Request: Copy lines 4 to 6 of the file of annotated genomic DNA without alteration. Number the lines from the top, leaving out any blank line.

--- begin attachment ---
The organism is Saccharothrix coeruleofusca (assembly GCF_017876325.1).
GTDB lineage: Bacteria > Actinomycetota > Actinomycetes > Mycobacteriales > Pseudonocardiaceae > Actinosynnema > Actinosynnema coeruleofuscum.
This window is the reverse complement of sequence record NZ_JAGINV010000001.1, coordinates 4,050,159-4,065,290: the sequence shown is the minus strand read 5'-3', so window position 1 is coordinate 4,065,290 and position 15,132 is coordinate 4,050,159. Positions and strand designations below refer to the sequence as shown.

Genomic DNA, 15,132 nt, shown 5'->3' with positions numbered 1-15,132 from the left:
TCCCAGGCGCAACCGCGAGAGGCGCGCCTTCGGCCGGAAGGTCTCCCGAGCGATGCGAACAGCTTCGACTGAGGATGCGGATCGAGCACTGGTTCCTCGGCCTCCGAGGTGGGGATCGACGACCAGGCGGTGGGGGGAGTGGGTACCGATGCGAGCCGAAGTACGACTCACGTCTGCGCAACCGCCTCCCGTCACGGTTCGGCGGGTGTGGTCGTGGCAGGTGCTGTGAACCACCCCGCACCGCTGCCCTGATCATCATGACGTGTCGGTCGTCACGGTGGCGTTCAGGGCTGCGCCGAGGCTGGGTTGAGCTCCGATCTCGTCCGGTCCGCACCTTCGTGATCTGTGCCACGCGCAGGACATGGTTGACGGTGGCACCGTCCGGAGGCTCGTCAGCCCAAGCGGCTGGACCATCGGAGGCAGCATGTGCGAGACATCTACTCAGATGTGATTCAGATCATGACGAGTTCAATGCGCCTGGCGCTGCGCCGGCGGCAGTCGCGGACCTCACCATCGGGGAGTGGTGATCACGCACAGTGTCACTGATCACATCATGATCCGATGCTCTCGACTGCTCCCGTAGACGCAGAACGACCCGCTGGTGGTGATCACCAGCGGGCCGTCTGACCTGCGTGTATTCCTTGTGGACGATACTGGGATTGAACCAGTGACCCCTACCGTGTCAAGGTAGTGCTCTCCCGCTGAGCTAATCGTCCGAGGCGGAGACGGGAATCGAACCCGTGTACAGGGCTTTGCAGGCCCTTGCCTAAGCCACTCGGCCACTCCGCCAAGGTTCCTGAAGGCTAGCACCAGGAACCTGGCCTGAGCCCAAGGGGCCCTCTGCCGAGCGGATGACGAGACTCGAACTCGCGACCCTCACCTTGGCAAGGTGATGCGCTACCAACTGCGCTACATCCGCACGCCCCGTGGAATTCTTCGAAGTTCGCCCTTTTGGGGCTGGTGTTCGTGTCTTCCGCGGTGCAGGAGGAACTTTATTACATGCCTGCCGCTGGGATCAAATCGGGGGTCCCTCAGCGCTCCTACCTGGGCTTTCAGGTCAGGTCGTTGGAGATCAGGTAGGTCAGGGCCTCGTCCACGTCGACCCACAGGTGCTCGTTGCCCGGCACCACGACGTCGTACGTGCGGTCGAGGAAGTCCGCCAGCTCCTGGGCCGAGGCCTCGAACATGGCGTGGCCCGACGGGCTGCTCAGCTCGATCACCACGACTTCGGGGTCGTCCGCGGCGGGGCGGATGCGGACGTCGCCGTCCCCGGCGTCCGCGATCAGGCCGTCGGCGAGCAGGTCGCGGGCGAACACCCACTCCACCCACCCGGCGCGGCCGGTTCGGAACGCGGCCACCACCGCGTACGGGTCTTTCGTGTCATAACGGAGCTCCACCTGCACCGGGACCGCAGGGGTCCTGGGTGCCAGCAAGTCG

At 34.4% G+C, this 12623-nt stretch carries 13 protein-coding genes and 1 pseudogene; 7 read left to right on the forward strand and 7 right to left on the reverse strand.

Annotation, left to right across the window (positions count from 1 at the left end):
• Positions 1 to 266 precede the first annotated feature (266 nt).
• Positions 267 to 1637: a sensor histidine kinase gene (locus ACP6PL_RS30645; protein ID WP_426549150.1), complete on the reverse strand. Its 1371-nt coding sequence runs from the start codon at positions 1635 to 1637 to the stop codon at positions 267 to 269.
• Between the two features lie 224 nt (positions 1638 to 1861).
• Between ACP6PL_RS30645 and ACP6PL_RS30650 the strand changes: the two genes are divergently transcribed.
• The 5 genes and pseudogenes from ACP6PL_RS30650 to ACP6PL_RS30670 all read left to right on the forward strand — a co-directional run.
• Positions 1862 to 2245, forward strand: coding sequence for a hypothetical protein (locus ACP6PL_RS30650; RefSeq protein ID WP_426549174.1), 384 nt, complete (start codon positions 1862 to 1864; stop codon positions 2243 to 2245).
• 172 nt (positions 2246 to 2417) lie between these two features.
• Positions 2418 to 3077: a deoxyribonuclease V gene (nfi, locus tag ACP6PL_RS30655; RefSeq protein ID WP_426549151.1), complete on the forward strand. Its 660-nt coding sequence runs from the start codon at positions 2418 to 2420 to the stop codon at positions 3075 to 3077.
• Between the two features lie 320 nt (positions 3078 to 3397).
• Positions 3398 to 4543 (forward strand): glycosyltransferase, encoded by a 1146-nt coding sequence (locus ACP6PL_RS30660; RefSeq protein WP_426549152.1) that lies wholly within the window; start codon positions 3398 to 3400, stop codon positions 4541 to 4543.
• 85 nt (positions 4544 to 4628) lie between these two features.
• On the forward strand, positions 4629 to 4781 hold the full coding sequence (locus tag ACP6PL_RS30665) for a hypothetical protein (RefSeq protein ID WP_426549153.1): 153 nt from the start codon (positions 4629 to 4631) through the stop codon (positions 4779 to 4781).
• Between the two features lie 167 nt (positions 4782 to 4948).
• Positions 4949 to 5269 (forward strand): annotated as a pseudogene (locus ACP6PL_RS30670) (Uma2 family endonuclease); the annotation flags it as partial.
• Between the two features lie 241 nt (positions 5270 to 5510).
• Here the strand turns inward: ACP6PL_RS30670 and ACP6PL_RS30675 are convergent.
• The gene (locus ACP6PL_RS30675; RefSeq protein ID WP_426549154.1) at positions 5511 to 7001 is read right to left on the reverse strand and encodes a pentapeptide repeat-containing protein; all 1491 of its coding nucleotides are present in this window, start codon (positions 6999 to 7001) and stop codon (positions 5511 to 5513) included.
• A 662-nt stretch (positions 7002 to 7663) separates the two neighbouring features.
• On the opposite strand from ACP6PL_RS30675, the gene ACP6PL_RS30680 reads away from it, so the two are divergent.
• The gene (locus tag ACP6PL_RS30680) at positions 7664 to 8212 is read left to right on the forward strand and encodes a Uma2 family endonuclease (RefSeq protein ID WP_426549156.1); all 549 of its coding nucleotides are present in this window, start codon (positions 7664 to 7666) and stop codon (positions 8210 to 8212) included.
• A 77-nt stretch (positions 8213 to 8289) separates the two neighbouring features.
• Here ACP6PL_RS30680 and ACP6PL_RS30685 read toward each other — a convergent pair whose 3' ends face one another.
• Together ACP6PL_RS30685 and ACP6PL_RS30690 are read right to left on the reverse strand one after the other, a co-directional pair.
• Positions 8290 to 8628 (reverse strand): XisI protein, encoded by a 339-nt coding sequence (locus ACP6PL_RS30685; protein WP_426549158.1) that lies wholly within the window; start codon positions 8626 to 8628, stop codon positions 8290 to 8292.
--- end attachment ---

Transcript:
Genomic DNA, 15,132 nt, shown 5'->3' with positions numbered 1-15,132 from the left:
TCCCAGGCGCAACCGCGAGAGGCGCGCCTTCGGCCGGAAGGTCTCCCGAGCGATGCGAACAGCTTCGACTGAGGATGCGGATCGAGCACTGGTTCCTCGGCCTCCGAGGTGGGGATCGACGACCAGGCGGTGGGGGGAGTGGGTACCGATGCGAGCCGAAGTACGACTCACGTCTGCGCAACCGCCTCCCGTCACGGTTCGGCGGGTGTGGTCGTGGCAGGTGCTGTGAACCACCCCGCACCGCTGCCCTGATCATCATGACGTGTCGGTCGTCACGGTGGCGTTCAGGGCTGCGCCGAGGCTGGGTTGAGCTCCGATCTCGTCCGGTCCGCACCTTCGTGATCTGTGCCACGCGCAGGACATGGTTGACGGTGGCACCGTCCGGAGGCTCGTCAGCCCAAGCGGCTGGACCATCGGAGGCAGCATGTGCGAGACATCTACTCAGATGTGATTCAGATCATGACGAGTTCAATGCGCCTGGCGCTGCGCCGGCGGCAGTCGCGGACCTCACCATCGGGGAGTGGTGATCACGCACAGTGTCACTGATCACATCATGATCCGATGCTCTCGACTGCTCCCGTAGACGCAGAACGACCCGCTGGTGGTGATCACCAGCGGGCCGTCTGACCTGCGTGTATTCCTTGTGGACGATACTGGGATTGAACCAGTGACCCCTACCGTGTCAAGGTAGTGCTCTCCCGCTGAGCTAATCGTCCGAGGCGGAGACGGGAATCGAACCCGTGTACAGGGCTTTGCAGGCCCTTGCCTAAGCCACTCGGCCACTCCGCCAAGGTTCCTGAAGGCTAGCACCAGGAACCTGGCCTGAGCCCAAGGGGCCCTCTGCCGAGCGGATGACGAGACTCGAACTCGCGACCCTCACCTTGGCAAGGTGATGCGCTACCAACTGCGCTACATCCGCACGCCCCGTGGAATTCTTCGAAGTTCGCCCTTTTGGGGCTGGTGTTCGTGTCTTCCGCGGTGCAGGAGGAACTTTATTACATGCCTGCCGCTGGGATCAAATCGGGGGTCCCTCAGCGCTCCTACCTGGGCTTTCAGGTCAGGTCGTTGGAGATCAGGTAGGTCAGGGCCTCGTCCACGTCGACCCACAGGTGCTCGTTGCCCGGCACCACGACGTCGTACGTGCGGTCGAGGAAGTCCGCCAGCTCCTGGGCCGAGGCCTCGAACATGGCGTGGCCCGACGGGCTGCTCAGCTCGATCACCACGACTTCGGGGTCGTCCGCGGCGGGGCGGATGCGGACGTCGCCGTCCCCGGCGTCCGCGATCAGGCCGTCGGCGAGCAGGTCGCGGGCGAACACCCACTCCACCCACCCGGCGCGGCCGGTTCGGAACGCGGCCACCACCGCGTACGGGTCTTTCGTGTCATAACGGAGCTCCACCTGCACCGGGACCGCAGGGGTCCTGGGTGCCAGCAAGTCG

At 34.4% G+C, this 12623-nt stretch carries 13 protein-coding genes and 1 pseudogene; 7 read left to right on the forward strand and 7 right to left on the reverse strand.